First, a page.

SAP Announces Delay in Maintenance Fee Increase

SAP will delay increasing its customers' maintenance fees until early 2010 and assemble a task force to hear feedback from customers and user groups, in what could be seen as an acknowledgment of the pressures on businesses' IT budgets in a moribund global economy. In July 2008, SAP had announced that customers would be transferred to SAP Enterprise Support, which featured steadily rising maintenance fees through 2015.

SAP announced on Dec. 1 that it will delay a decision on increasing customers' maintenance fees until the beginning of 2010, in recognition of "ongoing pressures" on IT budgets in the aftermath of a global recession.

Furthermore, SAP said, it will convene a task force to solicit feedback from customers and user groups and then use that information to leverage improvements in SAP's support offerings. The results of the task force will be provided in the beginning of 2010.

"Until then, a decision on pricing for Enterprise Support has therefore been postponed," SAP said in a statement.

In July 2008, SAP announced a plan wherein all SAP customers would be transferred to SAP Enterprise Support as of Jan. 1, 2009. Under that plan, customers would have seen their maintenance fees increase to 22 percent of their base licensing fee by 2015. That plan now seems temporarily derailed until next year.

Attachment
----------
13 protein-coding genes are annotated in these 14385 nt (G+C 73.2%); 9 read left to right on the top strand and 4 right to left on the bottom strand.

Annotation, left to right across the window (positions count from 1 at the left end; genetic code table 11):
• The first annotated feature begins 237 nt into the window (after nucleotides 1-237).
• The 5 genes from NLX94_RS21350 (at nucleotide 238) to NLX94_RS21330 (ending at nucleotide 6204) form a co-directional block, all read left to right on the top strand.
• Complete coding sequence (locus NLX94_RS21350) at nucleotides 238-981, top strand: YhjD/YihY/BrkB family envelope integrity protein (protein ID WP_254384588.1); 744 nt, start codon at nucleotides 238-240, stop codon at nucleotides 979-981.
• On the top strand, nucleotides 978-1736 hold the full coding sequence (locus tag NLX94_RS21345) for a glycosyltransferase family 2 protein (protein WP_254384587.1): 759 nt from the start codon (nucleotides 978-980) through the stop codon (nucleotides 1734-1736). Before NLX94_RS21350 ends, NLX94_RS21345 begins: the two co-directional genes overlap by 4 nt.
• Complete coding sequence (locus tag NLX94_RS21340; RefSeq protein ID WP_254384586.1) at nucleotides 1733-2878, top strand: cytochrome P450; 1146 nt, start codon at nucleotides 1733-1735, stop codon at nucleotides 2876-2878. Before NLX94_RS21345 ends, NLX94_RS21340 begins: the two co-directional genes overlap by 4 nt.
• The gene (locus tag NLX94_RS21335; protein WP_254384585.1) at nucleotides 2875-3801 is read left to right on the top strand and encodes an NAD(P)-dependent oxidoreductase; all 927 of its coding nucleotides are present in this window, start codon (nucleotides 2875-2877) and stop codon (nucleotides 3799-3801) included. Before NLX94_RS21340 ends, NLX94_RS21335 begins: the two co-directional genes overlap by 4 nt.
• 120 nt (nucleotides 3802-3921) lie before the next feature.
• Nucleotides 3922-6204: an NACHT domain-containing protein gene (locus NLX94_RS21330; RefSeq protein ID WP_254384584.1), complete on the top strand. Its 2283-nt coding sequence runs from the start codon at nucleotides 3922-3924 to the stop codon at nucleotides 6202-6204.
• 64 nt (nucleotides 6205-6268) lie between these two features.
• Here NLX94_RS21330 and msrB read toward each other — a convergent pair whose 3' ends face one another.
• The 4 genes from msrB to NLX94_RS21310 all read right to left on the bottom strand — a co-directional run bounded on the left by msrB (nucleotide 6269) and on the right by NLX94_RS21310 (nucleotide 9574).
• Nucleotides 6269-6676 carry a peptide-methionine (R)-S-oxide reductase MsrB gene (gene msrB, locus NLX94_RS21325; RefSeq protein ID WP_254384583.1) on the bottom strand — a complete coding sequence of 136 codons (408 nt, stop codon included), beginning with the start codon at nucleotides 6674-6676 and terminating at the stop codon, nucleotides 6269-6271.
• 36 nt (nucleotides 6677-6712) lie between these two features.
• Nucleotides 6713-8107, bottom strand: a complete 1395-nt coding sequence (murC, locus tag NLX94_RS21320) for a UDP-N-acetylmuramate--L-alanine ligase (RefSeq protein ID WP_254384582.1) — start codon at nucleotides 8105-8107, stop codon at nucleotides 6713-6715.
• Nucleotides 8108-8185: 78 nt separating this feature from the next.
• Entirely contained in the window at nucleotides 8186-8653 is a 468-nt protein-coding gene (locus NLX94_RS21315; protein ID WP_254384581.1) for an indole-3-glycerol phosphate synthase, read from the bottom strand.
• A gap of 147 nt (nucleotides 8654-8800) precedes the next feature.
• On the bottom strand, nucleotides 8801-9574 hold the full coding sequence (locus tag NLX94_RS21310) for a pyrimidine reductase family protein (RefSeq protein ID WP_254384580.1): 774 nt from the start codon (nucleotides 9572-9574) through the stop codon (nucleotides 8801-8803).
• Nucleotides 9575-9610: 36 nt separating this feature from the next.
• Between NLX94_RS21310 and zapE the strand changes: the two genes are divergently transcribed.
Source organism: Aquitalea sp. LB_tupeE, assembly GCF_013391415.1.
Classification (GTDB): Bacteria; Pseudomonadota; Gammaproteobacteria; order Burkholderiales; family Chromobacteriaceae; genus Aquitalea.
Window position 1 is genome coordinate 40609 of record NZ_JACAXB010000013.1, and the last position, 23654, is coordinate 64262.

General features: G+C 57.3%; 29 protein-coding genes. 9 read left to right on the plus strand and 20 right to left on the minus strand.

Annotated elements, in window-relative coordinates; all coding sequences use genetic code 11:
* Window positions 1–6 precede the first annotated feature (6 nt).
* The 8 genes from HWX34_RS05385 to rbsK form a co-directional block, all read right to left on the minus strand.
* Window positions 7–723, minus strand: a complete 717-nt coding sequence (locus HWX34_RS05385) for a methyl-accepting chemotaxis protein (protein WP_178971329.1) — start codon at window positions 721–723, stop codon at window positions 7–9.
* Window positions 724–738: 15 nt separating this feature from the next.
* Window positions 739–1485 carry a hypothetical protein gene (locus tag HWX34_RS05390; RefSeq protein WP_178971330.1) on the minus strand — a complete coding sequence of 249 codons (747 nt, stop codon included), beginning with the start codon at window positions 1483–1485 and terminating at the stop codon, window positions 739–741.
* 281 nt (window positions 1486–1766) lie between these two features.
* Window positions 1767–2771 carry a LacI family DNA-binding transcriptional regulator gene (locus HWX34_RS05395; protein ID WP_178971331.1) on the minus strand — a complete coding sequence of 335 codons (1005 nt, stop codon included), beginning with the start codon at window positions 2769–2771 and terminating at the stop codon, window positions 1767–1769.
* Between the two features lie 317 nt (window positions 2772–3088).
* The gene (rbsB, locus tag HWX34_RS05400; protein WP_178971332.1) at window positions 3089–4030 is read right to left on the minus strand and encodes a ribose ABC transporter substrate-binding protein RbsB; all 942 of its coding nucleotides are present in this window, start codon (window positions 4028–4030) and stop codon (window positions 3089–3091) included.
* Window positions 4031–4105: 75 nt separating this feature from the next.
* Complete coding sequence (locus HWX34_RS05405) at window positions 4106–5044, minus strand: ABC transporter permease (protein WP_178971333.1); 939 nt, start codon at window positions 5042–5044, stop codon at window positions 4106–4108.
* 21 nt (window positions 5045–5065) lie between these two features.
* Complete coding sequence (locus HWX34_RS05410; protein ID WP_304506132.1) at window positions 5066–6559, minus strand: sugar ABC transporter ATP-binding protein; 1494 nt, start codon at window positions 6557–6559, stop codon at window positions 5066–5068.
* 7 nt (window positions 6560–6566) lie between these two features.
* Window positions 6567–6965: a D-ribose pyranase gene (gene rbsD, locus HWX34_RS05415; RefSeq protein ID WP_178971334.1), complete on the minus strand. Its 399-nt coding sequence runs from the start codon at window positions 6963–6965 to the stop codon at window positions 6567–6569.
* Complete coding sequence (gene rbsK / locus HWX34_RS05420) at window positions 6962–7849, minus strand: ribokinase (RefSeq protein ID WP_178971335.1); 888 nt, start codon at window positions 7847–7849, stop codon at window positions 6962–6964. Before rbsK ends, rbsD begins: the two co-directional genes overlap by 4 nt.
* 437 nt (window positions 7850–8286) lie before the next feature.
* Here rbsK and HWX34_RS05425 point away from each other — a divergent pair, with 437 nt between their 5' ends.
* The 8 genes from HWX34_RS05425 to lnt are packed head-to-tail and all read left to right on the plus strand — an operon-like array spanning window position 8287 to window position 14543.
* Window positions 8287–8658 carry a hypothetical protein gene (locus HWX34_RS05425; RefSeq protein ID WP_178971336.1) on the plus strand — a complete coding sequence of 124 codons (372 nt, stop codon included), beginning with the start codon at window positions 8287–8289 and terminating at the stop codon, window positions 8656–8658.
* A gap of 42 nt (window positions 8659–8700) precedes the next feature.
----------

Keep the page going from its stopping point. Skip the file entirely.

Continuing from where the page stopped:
The announcement also comes as SAP shifts its focus to SMBs (small to midsize businesses) as a potential market for its software. Seeking to appeal to cost-conscious companies, SAP has been offering its Business Suite 7 as deployable in modules without customers needing to upgrade to the whole platform. But issues such as maintenance fees remain of keen concern to both SMBs and the enterprise, which have found their IT budgets squeezed by the recession.

SAP saw its revenues fall by 9 percent during the most recent quarter, due to an ecosystemwide decrease in spending on business software. During the company's Oct. 28 quarterly earnings call, SAP executives predicted a 6 percent to 8 percent dip in software and service revenue overall for 2009. Net income rose 12 percent overall, however, and SAP executives have appeared publicly unconcerned about a competitive challenge from rival Oracle, which is on the verge of absorbing Sun Microsystems in a $7.4 billion deal.

SAP has also been exploring ways to leverage its relationships in order to expand its customer base, including partnering with Microsoft to offer the SAP BusinessObjects Planning and Consolidation application through the latter's channel. In February 2009, it also partnered with IBM and other companies for the SAP Business Suite 7 rollout.